John said...


I believe the Right would have been OK with certain changes in the Tridentine rite provided the changes left the Mass what it is supposed to be: the sacrificial offering of the Man-God Jesus Christ.

The way it appears to me is this: the changes implemented in the NO makes the rite a Pelagian undertaking: man saving himself instead Jesus Christ making the salvific sacrifice on behalf of humanity. The role of Jesus is diminished and the remembering role of humanity is exalted. The human centeredness of the NO worship is the chief heresy. All the other abuses derive from this new doctrine. To wit, if it is "our thing" then we can legitimately express ourselves anyway our private inclinations lead us to do.

The Right would like to go back to the TLM and perhaps try again, maybe.

Gene said...

John is correct. The focus of the NO is most decidedly more humanistic/man-oriented. While it may be tecnically incorrect to call it Pelagian, it certainly encourages that kind of thinking. The role of Christ, especially of Christ as the Agnus Dei, is greatly diminished, and this poses many theological problems...if you are Catholic.

John Nolan said...

Ruff (who spends too much time listening to progressives - he should have stuck to his field, which is Gregorian chant) misses the point. The missal of Paul VI is not a reform of the Roman Rite but a replacement of it, as its authors freely acknowledge.

Paul VI was within his rights to make its use obligatory; what he did not do, and could not do, was to abrogate the Roman Rite. Whether he wanted it celebrated is neither here nor there; it exists sui generis. Pius V wanted a degree of uniformity, and because of printed books it was inevitable that the Tridentine Use would become normative; however it did not replace or displace existing Uses.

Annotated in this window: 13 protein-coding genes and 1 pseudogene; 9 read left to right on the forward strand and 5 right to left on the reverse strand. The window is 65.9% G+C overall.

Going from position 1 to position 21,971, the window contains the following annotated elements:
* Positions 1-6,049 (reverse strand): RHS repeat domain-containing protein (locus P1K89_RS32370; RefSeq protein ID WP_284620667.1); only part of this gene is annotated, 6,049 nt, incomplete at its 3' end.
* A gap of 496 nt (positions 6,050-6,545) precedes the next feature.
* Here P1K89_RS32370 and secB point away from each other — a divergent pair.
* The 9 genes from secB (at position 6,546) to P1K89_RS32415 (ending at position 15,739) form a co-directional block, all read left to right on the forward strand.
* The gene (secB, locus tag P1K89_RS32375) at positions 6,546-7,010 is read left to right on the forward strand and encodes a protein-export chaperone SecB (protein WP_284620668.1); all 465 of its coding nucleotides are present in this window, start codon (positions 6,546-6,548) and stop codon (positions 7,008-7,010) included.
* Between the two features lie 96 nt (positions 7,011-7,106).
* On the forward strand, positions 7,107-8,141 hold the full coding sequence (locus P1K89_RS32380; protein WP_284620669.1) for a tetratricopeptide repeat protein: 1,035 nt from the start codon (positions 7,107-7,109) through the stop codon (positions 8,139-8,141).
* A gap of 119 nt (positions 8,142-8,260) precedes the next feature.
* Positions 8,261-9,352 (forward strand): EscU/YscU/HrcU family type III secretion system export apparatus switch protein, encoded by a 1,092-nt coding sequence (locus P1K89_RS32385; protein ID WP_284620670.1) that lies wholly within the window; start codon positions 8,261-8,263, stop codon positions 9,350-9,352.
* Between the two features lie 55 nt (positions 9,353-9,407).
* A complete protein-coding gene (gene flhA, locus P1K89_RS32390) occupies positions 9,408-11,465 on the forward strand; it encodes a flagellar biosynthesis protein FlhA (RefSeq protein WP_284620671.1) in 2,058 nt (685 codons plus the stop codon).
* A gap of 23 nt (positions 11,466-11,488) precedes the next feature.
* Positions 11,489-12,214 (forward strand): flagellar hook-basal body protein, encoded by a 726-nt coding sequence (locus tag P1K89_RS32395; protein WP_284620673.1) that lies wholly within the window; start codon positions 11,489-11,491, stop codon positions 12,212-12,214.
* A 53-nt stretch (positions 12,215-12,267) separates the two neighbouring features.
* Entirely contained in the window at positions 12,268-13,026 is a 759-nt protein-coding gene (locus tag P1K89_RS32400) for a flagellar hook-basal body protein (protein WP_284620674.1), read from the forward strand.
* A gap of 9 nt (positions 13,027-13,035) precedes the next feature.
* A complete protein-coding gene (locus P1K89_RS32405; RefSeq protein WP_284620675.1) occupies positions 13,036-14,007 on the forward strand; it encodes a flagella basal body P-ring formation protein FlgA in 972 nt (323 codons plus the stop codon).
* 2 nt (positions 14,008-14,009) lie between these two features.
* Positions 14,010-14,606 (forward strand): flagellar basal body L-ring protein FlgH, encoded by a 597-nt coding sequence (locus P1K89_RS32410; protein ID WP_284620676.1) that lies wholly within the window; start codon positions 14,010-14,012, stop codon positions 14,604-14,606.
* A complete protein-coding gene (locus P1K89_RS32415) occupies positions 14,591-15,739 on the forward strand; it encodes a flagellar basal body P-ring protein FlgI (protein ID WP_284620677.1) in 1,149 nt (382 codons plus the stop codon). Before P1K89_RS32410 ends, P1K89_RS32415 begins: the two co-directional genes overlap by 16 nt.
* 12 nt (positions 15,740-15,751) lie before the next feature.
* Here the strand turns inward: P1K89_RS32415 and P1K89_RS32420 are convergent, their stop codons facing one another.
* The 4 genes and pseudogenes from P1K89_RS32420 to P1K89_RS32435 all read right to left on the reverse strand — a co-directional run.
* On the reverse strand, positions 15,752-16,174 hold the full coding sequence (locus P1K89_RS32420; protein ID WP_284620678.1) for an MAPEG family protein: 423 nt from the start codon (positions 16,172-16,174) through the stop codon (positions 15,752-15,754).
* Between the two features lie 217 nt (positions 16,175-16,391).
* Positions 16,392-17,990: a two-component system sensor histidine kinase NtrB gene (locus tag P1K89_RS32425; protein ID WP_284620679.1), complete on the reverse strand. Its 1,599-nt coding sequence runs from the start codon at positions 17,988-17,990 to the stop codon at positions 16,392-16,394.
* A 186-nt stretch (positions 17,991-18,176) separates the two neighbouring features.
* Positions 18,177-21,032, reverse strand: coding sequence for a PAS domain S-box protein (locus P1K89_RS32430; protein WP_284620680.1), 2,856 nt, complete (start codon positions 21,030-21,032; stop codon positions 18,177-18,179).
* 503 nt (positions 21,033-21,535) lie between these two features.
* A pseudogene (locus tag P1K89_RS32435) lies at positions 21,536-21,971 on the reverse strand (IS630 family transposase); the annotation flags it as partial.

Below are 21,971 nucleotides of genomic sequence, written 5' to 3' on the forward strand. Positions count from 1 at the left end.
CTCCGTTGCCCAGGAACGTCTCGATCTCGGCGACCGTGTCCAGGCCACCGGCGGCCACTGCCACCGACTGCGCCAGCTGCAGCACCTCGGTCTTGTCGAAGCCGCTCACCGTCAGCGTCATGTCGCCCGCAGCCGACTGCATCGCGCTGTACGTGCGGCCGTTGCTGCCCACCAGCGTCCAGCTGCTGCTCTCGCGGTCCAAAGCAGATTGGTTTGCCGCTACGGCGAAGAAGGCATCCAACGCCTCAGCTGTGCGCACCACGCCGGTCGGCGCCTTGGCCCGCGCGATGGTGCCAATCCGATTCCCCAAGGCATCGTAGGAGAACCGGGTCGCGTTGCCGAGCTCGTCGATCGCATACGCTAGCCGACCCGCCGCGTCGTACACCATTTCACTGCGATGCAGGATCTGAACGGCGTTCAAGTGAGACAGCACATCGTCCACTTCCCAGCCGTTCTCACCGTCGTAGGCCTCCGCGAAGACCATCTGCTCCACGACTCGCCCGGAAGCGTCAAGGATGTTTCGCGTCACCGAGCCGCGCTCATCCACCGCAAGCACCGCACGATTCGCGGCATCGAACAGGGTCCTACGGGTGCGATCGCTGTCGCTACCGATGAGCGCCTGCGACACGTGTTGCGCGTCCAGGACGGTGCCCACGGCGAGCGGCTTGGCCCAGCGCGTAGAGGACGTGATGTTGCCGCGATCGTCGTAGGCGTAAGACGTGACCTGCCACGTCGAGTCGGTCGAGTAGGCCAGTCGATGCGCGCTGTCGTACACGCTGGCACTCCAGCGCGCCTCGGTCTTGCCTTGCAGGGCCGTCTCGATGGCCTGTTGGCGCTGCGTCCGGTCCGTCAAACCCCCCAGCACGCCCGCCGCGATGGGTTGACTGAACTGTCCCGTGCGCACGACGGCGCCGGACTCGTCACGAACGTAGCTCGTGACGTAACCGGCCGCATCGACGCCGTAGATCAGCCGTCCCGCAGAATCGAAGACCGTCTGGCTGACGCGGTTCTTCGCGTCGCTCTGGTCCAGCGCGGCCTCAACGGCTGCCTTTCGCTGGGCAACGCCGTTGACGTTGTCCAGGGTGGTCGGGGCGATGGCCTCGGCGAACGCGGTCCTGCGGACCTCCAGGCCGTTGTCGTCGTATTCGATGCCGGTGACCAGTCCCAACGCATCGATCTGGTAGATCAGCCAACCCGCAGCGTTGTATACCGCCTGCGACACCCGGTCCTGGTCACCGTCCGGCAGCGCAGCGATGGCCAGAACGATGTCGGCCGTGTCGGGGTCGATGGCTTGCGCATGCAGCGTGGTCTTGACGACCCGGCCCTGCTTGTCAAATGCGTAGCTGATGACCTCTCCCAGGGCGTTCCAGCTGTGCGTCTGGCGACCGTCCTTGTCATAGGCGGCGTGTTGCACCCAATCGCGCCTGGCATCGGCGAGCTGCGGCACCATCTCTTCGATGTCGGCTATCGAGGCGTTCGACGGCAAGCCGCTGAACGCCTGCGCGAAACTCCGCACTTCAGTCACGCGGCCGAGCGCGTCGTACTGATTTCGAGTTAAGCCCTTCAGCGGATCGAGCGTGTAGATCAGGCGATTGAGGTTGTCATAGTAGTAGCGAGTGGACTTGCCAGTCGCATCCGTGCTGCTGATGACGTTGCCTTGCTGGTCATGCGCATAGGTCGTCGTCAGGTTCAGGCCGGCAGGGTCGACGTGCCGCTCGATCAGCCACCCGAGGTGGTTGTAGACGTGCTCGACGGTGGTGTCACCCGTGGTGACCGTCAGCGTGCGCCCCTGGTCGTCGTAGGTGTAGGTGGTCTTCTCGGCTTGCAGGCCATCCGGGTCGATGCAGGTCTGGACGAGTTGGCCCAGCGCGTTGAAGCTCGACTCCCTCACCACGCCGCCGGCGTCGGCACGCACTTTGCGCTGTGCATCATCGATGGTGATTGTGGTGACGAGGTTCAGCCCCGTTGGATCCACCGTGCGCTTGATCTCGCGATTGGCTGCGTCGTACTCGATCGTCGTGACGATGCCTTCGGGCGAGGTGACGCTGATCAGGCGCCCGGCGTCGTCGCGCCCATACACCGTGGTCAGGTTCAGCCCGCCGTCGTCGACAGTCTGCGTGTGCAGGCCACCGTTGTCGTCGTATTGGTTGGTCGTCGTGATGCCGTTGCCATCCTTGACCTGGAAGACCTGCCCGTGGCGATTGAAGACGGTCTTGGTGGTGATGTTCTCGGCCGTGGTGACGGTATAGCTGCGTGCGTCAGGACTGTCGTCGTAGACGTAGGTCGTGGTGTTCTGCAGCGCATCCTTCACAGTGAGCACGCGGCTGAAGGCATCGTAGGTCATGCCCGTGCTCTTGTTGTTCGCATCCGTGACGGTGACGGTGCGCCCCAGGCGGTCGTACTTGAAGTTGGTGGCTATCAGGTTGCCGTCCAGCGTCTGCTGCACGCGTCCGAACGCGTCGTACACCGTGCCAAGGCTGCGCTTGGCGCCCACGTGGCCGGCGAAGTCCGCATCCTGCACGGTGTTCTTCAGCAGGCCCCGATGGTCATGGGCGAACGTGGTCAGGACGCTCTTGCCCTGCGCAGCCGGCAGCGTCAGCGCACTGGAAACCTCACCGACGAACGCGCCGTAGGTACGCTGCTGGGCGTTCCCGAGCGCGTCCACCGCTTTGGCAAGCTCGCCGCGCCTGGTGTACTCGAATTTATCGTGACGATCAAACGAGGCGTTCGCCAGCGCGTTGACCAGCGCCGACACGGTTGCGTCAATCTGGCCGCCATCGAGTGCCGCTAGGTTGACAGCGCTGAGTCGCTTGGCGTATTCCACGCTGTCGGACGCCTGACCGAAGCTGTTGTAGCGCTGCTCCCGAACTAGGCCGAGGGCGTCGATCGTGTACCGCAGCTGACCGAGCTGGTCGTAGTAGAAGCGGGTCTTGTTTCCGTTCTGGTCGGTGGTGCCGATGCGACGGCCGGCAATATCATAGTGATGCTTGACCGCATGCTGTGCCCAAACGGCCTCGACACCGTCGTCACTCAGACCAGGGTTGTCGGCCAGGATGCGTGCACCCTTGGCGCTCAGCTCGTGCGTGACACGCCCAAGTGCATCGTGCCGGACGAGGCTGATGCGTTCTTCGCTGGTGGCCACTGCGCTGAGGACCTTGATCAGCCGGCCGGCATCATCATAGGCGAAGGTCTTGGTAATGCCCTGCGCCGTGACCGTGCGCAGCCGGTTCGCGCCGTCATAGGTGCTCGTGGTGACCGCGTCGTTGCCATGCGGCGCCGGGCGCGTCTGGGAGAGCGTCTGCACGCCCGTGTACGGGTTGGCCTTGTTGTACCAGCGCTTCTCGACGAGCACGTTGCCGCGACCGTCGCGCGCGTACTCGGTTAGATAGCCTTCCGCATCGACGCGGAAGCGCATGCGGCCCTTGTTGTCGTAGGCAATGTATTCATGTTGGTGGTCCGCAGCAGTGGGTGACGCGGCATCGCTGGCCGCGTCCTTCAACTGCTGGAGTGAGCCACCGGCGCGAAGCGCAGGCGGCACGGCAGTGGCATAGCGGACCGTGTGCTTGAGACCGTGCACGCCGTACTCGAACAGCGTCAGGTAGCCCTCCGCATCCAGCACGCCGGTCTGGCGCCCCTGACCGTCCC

I, as a Latin-Rite Catholic, accept the following:
1. The Pauline missal in Latin or the vernacular, provided it is celebrated according to the GIRM. This would include many options of which I may disapprove, but exclude such deviations as would render it sacrilegious.
2. Any authorized Use of the Roman Rite, including the Tridentine.
3. Non-Roman rites, e.g. the Ambrosian.
4. Byzantine rites used by Eastern Churches in communion with Rome.
5. Ancient eastern rites celebrated by Churches in communion with Rome.

Does this make me a liturgical progressive?

Fr. Allan J. McDonald said...

John I basically agree with you and I don't think we will see a radical redesign of the Ordinary Form Mass. But some things can be mandated such as:

1. For the sung Mass, the use of Gregorian Chant or some form of chant, vernacular or English for the propers which should never be eliminated.

2. Ad orientem or the Benedictine altar arrangement when facing the congregation--both of equal status

3. Kneeling for Holy Communion as the norm, standing the exception and communion on the tongue the norm and the "Anglican" method of receiving in the hand as the option.

4. Strict observation of rubrics and GIRM.

It wouldn't take an act of a Council or a pope to do what I describe above, but bishops would need to get out of the way of those who would do it now.